2009: Where it all began. Organised by the Olney Chamber of Trade, it was a bit rough and ready. Trestle tables, no table cloths. Little protection from the weather, which fortunately was unusually warm for late September. Food was supplied by the local restaurants, via a £10 Festival Feast ticket. It got you starters from The Bull Inn, a choice of Paella from Much Ado Delicatessen or the Courtyard Grill. And, of course, pancakes for dessert. All washed down with beer or wine. The locals loved it, and it was the start of something really rather special.

2010: The set ticket price went up to £15. But this year, you could also pay as you go. Very well supported by the local restaurants and food suppliers including Pastures Farm, The Four Pillars, The Old Shanghai, Beans, Much Ado, The Bull, Bacchus and The Two Brewers. This year we got table cloths! The weather wasn’t so great, but it didn’t put off the locals. I remember the queues for Much Ado’s Paella were long – but were very worth the wait.

2011: A new payment model was introduced with prepaid vouchers at £2.50 each. A nice idea, but made the pricing inflexible. It meant the soup, and the chicken roll (clearly not viable at £2.50) were exoensive at £5 ! It was the first, maybe the only, year we got oysters. Hopping Mad brewery made their first appearance. As did the now famous festival t-shirt. We ate Venison and Duck Egg Scotch Eggs from the Bull and Butternut Squash Chilli from Beans.

2012: This year the ticket system was abolished. A huge improvement with people simply paying as they went. For the first time, you could properly ‘graze’. The queues though, for the bar, were a big problem with 30 minute waiting time for a beer. The stand out food this year, was the Bull’s Deli Board and Much Ado’s Catalan Chicken Stew. Things were getting interesting.

2013: This is the year it started feeling like a proper food festival. And possibly the first year it ran over two days? The Emberton Smoked Garlic stand gently scented the air. Newcomers, Melis, Feast and Deli Vegetarian brought a certain flair. Memorable dishes were a Pan Fried Guinea Fowl (Pastures Farm and Bell & Bear joint effort) and Savoury Crumpets with gourmet toppings from Café Rosco.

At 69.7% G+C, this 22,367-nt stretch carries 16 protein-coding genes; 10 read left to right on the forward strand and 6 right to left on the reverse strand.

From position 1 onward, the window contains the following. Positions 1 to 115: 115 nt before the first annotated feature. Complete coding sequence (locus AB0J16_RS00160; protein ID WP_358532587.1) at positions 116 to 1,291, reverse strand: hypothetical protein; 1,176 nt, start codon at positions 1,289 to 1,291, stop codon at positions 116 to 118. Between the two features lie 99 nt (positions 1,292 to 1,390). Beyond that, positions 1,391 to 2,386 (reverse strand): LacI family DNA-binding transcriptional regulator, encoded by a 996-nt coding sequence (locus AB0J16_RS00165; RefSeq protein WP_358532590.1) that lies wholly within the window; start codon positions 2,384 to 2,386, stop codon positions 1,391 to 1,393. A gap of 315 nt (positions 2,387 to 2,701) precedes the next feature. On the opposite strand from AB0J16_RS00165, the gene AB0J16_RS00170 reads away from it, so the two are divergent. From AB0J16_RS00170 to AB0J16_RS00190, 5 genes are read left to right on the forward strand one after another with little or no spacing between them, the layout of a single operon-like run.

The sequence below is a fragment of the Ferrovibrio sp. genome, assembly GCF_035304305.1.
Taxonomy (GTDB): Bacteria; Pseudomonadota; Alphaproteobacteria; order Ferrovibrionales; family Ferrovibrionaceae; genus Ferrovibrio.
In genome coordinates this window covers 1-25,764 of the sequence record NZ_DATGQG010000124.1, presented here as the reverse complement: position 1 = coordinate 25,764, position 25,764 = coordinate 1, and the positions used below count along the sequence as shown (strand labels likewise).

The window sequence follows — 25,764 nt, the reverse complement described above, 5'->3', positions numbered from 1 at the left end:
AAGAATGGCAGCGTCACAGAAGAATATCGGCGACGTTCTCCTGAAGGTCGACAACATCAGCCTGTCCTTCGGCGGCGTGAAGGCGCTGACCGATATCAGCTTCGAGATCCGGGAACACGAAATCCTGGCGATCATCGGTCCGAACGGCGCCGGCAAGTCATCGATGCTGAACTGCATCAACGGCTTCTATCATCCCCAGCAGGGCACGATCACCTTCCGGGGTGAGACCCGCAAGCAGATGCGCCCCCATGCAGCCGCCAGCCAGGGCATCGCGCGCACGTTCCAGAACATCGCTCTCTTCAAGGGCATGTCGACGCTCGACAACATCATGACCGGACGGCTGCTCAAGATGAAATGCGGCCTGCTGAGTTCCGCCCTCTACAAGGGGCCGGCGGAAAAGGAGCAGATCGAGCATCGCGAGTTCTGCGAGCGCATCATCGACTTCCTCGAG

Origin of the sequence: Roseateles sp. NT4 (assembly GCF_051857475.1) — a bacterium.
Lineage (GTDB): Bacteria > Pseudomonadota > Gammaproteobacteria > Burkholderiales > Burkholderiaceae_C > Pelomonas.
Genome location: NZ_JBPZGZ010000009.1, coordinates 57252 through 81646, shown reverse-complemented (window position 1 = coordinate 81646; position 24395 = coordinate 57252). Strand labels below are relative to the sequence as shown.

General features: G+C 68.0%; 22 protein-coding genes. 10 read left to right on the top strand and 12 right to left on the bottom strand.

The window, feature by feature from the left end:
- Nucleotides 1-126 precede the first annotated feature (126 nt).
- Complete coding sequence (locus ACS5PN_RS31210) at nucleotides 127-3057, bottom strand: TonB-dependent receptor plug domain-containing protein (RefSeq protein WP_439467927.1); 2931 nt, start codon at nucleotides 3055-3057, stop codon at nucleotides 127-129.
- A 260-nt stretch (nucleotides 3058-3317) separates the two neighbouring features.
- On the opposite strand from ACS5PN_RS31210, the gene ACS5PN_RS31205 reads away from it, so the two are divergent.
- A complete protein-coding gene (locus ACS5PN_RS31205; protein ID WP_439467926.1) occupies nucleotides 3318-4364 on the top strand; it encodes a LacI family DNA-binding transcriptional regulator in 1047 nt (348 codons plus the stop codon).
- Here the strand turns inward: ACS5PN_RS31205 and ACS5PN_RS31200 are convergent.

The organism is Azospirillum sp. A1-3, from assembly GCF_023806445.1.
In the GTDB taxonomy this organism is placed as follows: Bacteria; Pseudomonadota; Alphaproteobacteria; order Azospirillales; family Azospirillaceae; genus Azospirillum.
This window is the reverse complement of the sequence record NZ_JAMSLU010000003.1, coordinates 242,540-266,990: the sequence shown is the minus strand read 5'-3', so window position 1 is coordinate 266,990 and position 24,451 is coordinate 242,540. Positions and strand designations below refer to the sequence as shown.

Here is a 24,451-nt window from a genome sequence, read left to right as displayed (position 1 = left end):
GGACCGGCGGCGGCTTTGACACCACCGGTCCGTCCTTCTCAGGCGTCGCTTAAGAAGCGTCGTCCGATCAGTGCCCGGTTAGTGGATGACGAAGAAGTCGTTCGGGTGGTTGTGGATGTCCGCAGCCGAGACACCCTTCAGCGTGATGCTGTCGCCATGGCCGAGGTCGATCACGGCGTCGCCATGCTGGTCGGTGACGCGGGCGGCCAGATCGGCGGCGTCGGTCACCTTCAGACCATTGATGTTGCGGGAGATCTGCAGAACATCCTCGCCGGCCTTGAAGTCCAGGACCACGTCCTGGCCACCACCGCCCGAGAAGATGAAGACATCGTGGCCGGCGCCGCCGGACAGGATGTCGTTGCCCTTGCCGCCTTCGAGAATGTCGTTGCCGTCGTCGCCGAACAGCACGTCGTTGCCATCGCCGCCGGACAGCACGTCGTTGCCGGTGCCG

2014: The festival really starts to come into its own, with a good mix of local restaurants and invited street food. Corn on the Cob was a big favourite. It was the first year of JJEB’s Goat Curry, which sold out in just a few hours. The Bell and Bear did Mussels, there was a VIP bus bar. My favourites this year? The Cowpers Oak scotch egg and a steak sandwich made with Wagu beef in Teriyaki sauce, from Polar Events a street food vendor. 

2015: We’ve settled into a groove now. We know how it rolls. Good Times Café won the best newcomer award with their first class grilled cheese sandwich. Browns Gourmet sausages surprised with the spicy Firecracker. Donzella made their first appearance with a range of delicious dishes including vegetarian delight, Parmigiana. The goat curry, back for their second year, managed to keep their supply going through to Sunday, but tasting it, you could understand how it sold out so fast the previous year.

2016: It’s feeling pretty professional. Well managed, exciting foods. Wildleaf took away the best overall award with a range of delicious stews. A street vendor called OMG, cooked a cheeseburger to beat all cheeseburgers. Amphawan and the Belgian Fries van make their first appearances – and those chips are good!. Gabriella visits on Sunday, with her delightful pick and mix biscuit stall. 

2017: Amazing how the festival has developed. Now much more about street food than the local establishments. Stand out dishes last year were Clucking Oinks with their Bell and Bear fusion – the southern fried chicken with Japanese influences being superb. Donzella rustled up a very tasty Frito Misto. Saf’s Kitchen were freshly frying Samosa and other Indian delights. And the sunny Sunday was refreshed with Ganders’ Goat Ice Cream. Absolutely superb. 

2018: Can it really get any better? Let’s hope so. The balance is swinging back to local establishments. The Cherry Tree will be making a welcome appearance with their burgers and it is great to see that The Bull are returning with a hog roast. Fabulous that these two local establishments are getting stuck in and supporting the festival.